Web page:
Attending InfoSec?

Is Your Supply Chain Exposing Your Data to the Unknown?

In 2015, 90% of SMEs in the UK suffered a security breach.

What does this mean in practice, aka, what was the actual damage?

For starters, the average cost of a data breach for an SME ranges between 1.46m and 3.14m GBP. But whether you’re a small business or a larger enterprise, your business supply chain is inevitably made up of SMEs, and this should be the main concern for us all.

What makes SMEs so prone to these breaches? What are the targeted SMEs doing ‘wrong’, and where do their weakest vulnerabilities lie?

Once we answer these questions, it’ll be much easier to make sure our data is…  un-breachable.

For SMEs to be sufficiently ‘breach-proof’ (if such a thing exists), their understanding of risk and risk management must be aligned with the real dangers in their midst.


Our question now becomes: When SME leaders take precautions against cybersecurity, do they know the threats they should be concerned about? Is their risk appetite aligned with their business goals? Do they know what to look out for? And what they need (and will) do differently?

SMEs Make up 90% of our Supply Chain

SMEs seem to be on the ball;

94% of the surveyed procurement leaders told KPMG Supply Chain Research that cybersecurity standards are important when choosing an SME supplier, and two-thirds of these leaders require their external providers to prove their cybersecurity accountability as a prerequisite to collaboration.

The procurement SME leaders and chief risk officers concerns are well aligned with reality; stats show that almost 80% of data breaches are caused by supply chains.

Deloitte reports that 48% of their 600 survey respondents confirmed an increase in supply chain security events that negatively impacted their business, and these impacts are increasing with time — in both frequency and severity.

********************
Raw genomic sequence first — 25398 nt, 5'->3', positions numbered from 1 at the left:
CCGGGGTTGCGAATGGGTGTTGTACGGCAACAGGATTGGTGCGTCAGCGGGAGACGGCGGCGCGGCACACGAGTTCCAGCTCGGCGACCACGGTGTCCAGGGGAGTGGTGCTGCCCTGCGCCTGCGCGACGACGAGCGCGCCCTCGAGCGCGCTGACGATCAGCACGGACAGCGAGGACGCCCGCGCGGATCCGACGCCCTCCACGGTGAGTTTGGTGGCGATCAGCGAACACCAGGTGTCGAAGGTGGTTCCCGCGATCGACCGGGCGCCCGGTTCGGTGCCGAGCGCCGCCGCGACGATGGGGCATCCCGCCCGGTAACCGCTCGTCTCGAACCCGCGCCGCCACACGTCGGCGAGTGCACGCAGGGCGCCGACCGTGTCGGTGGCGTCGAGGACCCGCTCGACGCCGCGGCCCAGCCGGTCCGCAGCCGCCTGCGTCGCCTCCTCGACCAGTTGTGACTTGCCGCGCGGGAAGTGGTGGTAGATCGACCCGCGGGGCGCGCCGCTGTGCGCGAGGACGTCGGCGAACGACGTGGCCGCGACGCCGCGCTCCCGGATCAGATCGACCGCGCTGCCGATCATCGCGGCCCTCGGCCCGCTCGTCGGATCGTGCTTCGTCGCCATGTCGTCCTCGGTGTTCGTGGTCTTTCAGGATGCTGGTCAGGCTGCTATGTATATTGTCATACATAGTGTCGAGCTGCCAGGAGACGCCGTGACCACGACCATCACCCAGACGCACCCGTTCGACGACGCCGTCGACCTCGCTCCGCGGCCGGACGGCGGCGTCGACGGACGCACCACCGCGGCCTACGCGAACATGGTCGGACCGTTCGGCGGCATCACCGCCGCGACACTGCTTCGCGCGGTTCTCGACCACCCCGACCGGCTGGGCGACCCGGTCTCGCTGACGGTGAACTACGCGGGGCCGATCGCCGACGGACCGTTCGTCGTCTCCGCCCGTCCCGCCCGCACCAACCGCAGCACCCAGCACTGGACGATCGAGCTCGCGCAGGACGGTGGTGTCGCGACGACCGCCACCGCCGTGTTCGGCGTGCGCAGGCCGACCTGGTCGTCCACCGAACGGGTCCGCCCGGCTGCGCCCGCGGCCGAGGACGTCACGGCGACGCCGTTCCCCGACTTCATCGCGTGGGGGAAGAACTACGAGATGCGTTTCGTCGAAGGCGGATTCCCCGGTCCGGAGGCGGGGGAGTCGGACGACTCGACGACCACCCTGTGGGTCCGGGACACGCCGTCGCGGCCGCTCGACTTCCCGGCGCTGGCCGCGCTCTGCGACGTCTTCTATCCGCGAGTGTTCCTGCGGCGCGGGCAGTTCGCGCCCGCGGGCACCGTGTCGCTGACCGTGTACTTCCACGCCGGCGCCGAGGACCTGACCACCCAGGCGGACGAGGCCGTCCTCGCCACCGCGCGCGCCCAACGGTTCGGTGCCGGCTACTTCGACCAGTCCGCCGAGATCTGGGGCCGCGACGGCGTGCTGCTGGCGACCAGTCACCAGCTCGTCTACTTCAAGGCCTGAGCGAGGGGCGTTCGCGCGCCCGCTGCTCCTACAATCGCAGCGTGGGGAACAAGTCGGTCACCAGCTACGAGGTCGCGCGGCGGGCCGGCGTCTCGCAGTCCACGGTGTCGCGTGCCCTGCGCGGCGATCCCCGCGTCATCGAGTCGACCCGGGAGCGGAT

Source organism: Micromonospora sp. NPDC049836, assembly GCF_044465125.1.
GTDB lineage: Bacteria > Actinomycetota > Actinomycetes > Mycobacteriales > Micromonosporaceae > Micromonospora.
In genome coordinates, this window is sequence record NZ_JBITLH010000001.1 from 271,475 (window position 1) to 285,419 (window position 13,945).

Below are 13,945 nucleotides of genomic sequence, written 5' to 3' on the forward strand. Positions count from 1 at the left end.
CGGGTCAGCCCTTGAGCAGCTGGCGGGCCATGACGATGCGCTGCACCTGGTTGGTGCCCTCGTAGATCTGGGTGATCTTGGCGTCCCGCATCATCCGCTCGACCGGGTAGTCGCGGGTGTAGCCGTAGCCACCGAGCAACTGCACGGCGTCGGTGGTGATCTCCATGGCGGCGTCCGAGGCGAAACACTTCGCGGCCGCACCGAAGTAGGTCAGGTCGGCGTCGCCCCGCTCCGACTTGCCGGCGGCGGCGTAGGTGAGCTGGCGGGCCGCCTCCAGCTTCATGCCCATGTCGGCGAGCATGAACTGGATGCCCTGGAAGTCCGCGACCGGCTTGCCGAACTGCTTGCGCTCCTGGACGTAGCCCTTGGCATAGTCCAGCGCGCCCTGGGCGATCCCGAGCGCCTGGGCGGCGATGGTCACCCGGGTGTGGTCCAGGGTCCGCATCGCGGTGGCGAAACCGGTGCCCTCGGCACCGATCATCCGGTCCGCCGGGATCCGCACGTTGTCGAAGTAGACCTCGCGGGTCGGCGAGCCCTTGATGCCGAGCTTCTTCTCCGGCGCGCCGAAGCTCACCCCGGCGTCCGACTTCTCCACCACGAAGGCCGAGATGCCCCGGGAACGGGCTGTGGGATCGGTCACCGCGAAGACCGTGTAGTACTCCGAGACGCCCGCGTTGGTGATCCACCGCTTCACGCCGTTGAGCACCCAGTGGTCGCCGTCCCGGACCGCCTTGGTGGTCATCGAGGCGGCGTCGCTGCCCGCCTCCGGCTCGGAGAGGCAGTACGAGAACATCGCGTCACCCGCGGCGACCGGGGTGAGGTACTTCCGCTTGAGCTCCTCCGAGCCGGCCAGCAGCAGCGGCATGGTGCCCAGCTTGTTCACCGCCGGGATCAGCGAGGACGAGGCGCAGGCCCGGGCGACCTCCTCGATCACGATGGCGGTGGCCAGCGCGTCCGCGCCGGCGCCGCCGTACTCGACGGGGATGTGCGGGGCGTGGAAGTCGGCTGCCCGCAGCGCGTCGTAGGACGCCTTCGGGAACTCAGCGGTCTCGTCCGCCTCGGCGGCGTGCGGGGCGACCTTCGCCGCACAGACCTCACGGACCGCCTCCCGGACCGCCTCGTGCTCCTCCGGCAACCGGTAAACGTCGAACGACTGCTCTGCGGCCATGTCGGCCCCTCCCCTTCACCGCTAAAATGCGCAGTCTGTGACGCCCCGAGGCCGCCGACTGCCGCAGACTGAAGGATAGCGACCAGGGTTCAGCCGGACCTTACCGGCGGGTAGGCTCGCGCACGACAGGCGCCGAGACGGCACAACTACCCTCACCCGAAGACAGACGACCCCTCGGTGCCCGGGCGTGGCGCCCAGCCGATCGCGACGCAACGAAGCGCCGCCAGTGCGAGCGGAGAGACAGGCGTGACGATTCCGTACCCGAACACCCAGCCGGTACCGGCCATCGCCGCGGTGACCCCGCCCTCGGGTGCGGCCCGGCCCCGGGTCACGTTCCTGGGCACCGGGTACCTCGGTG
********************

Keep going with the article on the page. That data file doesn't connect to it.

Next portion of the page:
Risk Assessment for SMEs: Don’t Forget the Bigger Picture

This is where businesses (both smaller and the larger enterprise) get caught by surprise;

Despite the awareness level that SME leaders seem to have about how paramount supply chain security is to the stability of their businesses and their partners, KPMG shows that less than a quarter of SME leaders cited cybersecurity as one of their top concerns, and 51% of these leaders “think it’s unlikely or very unlikely that they’d be a target for an attack”.

If SME business leaders know how critical the supply chain risk is, why are they so lax about their own breach resilience?

SMEs in the Supply Chain: A Means to an End

While SME leaders are indeed correct in their thinking that they would unlikely be the target, since the larger enterprises are a much more lucrative address for cyber criminals who are money hungry, they are indeed flawed in their expectations.

Although hackers may not be interested in the credentials and databases that constitute SME digital assets, SME suppliers are nonetheless part of hackers’ master plan;

As soon as a hacker intercepts a (less secure) SME supplier who provides for the larger enterprise, they have gained access to one of the top attack vehicles of our times. A strongly integrated supply chain, offers the best platform a hacker could ask for to gain access to the end target.

The “Most Significant Data Breach in History”: A Supply Chain Failure Nonetheless

The Target breach earned this title among Forrester’s VP and Principal Risk Analyst, John Kindervag.

Once Target’s HVAC vendor, Fazio Mechanical Services, were phished by hackers, who wisely chose an SME supplier who they (correctly) expected to lack sufficient cyber awareness and planning to withstand these types of attempts at cyber crime.

The hackers had accessed the supplier’s networks, only to find out that they could gain access to a remote access tool that will allow them to infiltrate Target’s own network.

Ultimately, the hackers used the opportunity to move into Target’s network and to propagate between their different networks and accessing the point of sale endpoints. Successfully pushing a malware to “a majority of Target’s point-of-sale devices…and actively collecting credit cards from live customer transactions”.

The hackers went home happy — with 11GB of personal credential data of 70 million Target customers.

One Step Closer

The Target story tells it all. It wasn’t Target’s direct assets that the hackers were able to infiltrate.

Instead, Tessa88 and Peace_of_Mind (the Target hackers’ pseudonyms) thought ‘outside the box’.

By intercepting the SME supplier that Target used (a heating and air-conditioning contractor), Tessa88 and Peace_of_Mind got the best they could have hoped for: the credentials of 70 million Target shoppers.

Although these shoppers have no direct interaction with HVAC, and the most they know of each other is the comfortable temperature that HVAC provided in Target retail stores, once HVAC was a link in the Target supply chain, access to the vendor meant access to it all.

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